Think that gaming and getting a graduate job couldn’t be more different? Well, you might need to think again as these two worlds are starting to interract.
Unlikely as it may sound, some graduate recruitment portals and employers are integrating game playing into the recruitment process.
“Corporations and organisations run themselves according to defined rules and frameworks,” says Davinder Singh, founder and CEO of GIUP, a company that produces skills-related games to be used in graduate recruitment, “and it’s not too much of a leap of imagination to construct virtual environments that are governed by certain rules that replicate the way corporations work.”
For example, this academic year, bank BNP Paribas ran two online games for potential new recruits. One was a coding-related exercise specifically for students interested in technology, and the other an adventure game where players encountered virtual bankers and clients online who guided them through finance-related challenges.
Leading accounting firm KPMG offered students “80 Days”, a game in which players competed to circumnavigate the world in a virtual hot air balloon in the quickest time, while tackling 10 challenges along the way.
Meanwhile, soon to be launched product ThisMe promises a platform where you can demonstrate your soft skills to employers through playing games online.
There are several potential advantages for employers in using games to recruit graduates. Initial expenses could be significant, but outsourcing some parts of the assessment process to games could slash recruitment costs in the long run.
Using games can also help employers attract and engage students in a market where there’s considerable competition for the best talent.
In particular, using games could help traditional graduate recruiters take on technology companies, startups, and entrepreneurship, all of which are becoming increasingly visible and viable options for graduates.
The gamification of graduate recruitment could be good for students too.
Recruitment games can be a helpful way to combine the process of applying for jobs with building the skills employers require.
Recent research suggests that graduates are not necessarily gaining these skills at university. A 2012 survey by consulting firm McKinsey found that while 72 per cent of education providers thought graduates were adequately prepared for work, only 42 per cent of employers did.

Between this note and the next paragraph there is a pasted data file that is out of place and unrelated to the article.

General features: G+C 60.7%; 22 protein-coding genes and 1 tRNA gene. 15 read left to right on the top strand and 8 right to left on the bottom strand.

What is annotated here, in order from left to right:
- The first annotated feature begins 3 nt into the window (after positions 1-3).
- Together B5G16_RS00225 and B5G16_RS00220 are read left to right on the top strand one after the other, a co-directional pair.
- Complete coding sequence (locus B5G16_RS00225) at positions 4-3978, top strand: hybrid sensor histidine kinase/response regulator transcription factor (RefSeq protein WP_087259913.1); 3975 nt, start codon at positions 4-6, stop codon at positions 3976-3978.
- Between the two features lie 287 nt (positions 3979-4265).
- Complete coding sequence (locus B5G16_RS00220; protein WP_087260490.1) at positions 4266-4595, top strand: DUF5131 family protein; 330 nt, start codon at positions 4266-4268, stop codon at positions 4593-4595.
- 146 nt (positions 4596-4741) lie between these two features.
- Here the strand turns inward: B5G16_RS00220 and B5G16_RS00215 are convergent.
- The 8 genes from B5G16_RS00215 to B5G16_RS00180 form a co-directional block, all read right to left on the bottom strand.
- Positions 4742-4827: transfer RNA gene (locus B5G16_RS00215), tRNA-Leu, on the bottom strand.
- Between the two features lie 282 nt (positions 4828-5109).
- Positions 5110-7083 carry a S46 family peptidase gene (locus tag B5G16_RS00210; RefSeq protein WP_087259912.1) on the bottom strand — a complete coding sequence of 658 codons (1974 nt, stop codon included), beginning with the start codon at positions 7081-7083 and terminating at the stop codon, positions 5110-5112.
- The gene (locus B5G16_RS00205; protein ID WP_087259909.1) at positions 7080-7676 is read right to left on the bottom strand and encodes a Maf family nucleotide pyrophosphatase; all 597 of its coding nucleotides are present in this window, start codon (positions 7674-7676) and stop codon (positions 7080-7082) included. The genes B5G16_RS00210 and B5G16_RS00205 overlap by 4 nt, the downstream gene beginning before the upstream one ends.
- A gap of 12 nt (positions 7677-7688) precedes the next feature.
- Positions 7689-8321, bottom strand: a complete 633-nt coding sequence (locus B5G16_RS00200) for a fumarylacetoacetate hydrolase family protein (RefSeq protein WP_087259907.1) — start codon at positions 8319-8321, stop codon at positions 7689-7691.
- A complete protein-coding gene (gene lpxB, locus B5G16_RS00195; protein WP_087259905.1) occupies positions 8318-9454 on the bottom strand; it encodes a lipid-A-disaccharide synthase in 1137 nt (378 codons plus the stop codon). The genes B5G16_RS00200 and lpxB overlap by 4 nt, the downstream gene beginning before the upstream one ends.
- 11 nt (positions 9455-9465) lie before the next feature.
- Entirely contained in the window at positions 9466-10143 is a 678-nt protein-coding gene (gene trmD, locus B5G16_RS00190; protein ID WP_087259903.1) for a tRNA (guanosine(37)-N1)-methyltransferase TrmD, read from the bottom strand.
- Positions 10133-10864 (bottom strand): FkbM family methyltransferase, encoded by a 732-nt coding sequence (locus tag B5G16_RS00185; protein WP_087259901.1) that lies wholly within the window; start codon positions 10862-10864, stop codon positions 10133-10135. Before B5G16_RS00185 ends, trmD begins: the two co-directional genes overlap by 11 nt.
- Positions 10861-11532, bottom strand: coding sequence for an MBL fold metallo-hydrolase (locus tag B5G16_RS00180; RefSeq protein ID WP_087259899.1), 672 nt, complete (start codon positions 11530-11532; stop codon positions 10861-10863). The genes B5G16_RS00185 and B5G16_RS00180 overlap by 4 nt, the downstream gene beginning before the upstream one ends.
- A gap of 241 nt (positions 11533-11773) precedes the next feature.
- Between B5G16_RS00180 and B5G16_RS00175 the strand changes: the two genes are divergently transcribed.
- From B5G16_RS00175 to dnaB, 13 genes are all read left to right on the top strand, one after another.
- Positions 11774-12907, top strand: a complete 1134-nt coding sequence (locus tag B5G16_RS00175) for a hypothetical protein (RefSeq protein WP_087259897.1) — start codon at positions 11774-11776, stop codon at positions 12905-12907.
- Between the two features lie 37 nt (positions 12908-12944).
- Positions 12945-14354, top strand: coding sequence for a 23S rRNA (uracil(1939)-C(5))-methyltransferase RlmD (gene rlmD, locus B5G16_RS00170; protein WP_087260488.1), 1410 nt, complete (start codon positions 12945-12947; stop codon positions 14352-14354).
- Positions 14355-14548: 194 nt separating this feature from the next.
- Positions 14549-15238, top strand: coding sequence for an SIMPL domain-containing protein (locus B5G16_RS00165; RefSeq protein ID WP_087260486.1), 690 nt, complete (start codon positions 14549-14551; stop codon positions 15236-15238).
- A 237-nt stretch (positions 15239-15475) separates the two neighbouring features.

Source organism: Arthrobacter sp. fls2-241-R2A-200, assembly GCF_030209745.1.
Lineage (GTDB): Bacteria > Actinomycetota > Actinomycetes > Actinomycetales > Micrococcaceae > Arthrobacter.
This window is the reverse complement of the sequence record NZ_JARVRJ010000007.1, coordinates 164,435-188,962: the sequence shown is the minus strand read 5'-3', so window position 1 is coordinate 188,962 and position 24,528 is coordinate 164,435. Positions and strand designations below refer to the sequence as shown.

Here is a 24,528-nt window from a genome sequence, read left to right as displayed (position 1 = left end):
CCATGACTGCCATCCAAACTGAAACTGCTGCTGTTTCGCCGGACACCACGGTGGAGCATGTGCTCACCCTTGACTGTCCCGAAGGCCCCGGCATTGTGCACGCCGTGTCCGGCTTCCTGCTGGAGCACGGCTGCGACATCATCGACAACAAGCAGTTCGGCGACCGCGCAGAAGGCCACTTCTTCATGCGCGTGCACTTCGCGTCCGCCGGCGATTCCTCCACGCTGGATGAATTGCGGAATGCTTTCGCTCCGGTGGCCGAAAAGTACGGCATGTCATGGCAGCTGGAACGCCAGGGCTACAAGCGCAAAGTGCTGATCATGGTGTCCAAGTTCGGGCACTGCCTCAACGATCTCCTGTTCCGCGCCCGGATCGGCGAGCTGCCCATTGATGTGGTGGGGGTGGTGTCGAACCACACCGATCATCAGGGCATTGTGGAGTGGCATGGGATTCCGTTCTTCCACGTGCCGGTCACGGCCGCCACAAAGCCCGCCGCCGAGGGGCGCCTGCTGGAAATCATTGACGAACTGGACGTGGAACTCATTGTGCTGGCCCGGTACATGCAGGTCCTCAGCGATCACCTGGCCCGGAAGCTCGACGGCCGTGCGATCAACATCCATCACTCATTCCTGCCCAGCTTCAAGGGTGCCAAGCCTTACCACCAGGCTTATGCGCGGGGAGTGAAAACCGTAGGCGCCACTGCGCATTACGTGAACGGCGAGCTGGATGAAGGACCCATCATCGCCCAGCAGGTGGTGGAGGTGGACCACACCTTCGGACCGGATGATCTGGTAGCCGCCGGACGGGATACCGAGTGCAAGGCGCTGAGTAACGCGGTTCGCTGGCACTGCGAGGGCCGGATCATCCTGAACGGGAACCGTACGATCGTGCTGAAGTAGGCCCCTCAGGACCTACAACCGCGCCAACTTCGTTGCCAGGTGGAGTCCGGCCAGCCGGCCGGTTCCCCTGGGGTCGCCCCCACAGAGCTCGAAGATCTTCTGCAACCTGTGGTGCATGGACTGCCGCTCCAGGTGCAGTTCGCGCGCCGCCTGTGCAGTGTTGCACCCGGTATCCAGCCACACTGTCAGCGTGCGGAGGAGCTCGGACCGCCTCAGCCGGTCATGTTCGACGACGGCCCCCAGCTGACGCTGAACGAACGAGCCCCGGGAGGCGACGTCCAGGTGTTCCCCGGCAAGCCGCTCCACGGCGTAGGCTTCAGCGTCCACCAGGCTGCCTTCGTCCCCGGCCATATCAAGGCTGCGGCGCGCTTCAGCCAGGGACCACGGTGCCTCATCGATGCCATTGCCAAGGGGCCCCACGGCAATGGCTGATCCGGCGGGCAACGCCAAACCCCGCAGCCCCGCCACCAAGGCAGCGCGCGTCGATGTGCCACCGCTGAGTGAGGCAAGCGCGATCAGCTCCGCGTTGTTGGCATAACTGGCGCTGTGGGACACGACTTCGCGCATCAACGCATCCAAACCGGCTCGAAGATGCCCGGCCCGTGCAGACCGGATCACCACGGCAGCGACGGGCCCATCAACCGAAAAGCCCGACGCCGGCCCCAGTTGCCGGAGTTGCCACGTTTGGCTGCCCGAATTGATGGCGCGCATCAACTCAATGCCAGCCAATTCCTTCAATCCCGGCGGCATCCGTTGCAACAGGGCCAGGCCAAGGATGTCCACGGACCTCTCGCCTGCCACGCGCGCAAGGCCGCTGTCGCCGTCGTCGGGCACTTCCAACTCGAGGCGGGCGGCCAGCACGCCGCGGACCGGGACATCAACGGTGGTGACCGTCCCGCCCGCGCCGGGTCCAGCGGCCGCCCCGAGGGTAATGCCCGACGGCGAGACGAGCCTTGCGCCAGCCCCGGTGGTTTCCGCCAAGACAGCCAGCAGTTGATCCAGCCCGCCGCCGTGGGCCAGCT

The makers of ThisMe claim that their product “makes it easy and enjoyable for candidates to learn and improve... and become better prepared for work.”
One of GIUP’s current suite of products, entitled “Robot Overlord”, is designed to develop teamwork and communication skills through what Singh describes as “a socially collaborative maze navigation game”. Games can also be tailored to enhance and test the specific skills a particular employer is looking for.
Singh thinks using games could also benefit applicants as he believes they’re fairer than traditional recruitment methods: “Instead of having someone spend two seconds on your CV and then chuck it in the bin, everyone could be given five, six, seven hours of game play, or even more. It enables everyone to showcase their talents.”
But by no means all graduate recruiters are convinced by the idea of using games as part of the graduate skills-building and recruitment process.
“You’d just make candidates jump through more hoops – for what?” says Diana Spoudeas, a graduate recruitment manager at global law firm Jones Day. “You’d get the ones who are coached to pass through hoops, but not necessarily the ones who are personable, enthusiastic, original and different. Candidates who shine on tests don’t necessarily do well at work.”
“We recruit through a personal letter with application form, interviews and our two-week vacation scheme. At the end of the day, it’s about understanding someone's personal motivation and seeing how candidates respond to the work of a lawyer, which we (and they) can only tell by meeting them and giving them real work to do.”
Whatever the theoretical pros and cons, gaming worked for student Wojciech Kowalczyk. Building and demonstrating his skills by getting involved with one of the BNP Paribas games helped him with his first steps on the investment banking career ladder.
“I think there should be more competitions on the market,” he says. “For the companies it could be a great source for potential hires, and for students a great way to check their knowledge in comparison to peers from all over the world.”
However, he doesn’t think that gaming will replace traditional candidate assessment methods any time soon: “Just recently I finished an internship with [investment bank] J.P. Morgan,” he says, “and I would say what really counted during my recruitment process was the experience I had gained with other [banks] rather than competitions I had taken part in.”
So if you’re looking for an internship or a graduate job, consider brushing up your gaming skills, but it sounds like you’ll have to keep polishing your CV and practising your handshake and small talk for a little while yet.
Hannah Langworth is the editor of The Gateway, the business and careers newspaper for students